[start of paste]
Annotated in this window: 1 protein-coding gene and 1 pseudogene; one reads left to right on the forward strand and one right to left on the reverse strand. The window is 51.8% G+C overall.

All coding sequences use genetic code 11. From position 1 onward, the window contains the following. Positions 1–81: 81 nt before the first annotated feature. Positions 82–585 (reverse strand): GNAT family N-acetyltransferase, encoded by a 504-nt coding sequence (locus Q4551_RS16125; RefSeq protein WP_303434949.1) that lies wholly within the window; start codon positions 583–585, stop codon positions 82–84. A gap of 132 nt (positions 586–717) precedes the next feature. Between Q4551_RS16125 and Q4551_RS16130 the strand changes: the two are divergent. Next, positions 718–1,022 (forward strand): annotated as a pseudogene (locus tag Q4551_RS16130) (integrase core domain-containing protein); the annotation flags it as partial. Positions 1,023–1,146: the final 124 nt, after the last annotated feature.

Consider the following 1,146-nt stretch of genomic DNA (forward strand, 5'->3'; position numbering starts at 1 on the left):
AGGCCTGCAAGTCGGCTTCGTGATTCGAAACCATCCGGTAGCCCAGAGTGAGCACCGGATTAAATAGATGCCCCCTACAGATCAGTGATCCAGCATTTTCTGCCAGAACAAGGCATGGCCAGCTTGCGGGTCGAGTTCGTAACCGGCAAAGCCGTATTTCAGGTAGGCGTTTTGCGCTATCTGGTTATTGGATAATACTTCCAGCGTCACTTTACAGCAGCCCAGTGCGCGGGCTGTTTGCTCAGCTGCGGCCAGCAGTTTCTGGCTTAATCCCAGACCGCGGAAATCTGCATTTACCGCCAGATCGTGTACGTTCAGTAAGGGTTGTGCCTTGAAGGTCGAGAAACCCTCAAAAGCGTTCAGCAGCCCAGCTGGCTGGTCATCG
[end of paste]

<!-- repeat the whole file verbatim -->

Annotated in this window: 1 protein-coding gene and 1 pseudogene; one reads left to right on the forward strand and one right to left on the reverse strand. The window is 51.8% G+C overall.

All coding sequences use genetic code 11. From position 1 onward, the window contains the following. Positions 1–81: 81 nt before the first annotated feature. Positions 82–585 (reverse strand): GNAT family N-acetyltransferase, encoded by a 504-nt coding sequence (locus Q4551_RS16125; RefSeq protein WP_303434949.1) that lies wholly within the window; start codon positions 583–585, stop codon positions 82–84. A gap of 132 nt (positions 586–717) precedes the next feature. Between Q4551_RS16125 and Q4551_RS16130 the strand changes: the two are divergent. Next, positions 718–1,022 (forward strand): annotated as a pseudogene (locus tag Q4551_RS16130) (integrase core domain-containing protein); the annotation flags it as partial. Positions 1,023–1,146: the final 124 nt, after the last annotated feature.

Consider the following 1,146-nt stretch of genomic DNA (forward strand, 5'->3'; position numbering starts at 1 on the left):
AGGCCTGCAAGTCGGCTTCGTGATTCGAAACCATCCGGTAGCCCAGAGTGAGCACCGGATTAAATAGATGCCCCCTACAGATCAGTGATCCAGCATTTTCTGCCAGAACAAGGCATGGCCAGCTTGCGGGTCGAGTTCGTAACCGGCAAAGCCGTATTTCAGGTAGGCGTTTTGCGCTATCTGGTTATTGGATAATACTTCCAGCGTCACTTTACAGCAGCCCAGTGCGCGGGCTGTTTGCTCAGCTGCGGCCAGCAGTTTCTGGCTTAATCCCAGACCGCGGAAATCTGCATTTACCGCCAGATCGTGTACGTTCAGTAAGGGTTGTGCCTTGAAGGTCGAGAAACCCTCAAAAGCGTTCAGCAGCCCAGCTGGCTGGTCATCG